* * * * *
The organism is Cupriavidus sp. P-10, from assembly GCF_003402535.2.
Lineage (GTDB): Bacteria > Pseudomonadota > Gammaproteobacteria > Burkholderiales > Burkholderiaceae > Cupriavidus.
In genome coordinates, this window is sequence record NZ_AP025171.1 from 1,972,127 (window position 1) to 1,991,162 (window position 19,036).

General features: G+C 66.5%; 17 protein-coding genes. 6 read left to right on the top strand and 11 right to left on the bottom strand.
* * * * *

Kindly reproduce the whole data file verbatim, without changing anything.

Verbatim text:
The organism is Cupriavidus sp. P-10, from assembly GCF_003402535.2.
Lineage (GTDB): Bacteria > Pseudomonadota > Gammaproteobacteria > Burkholderiales > Burkholderiaceae > Cupriavidus.
In genome coordinates, this window is sequence record NZ_AP025171.1 from 1,972,127 (window position 1) to 1,991,162 (window position 19,036).

General features: G+C 66.5%; 17 protein-coding genes. 6 read left to right on the top strand and 11 right to left on the bottom strand.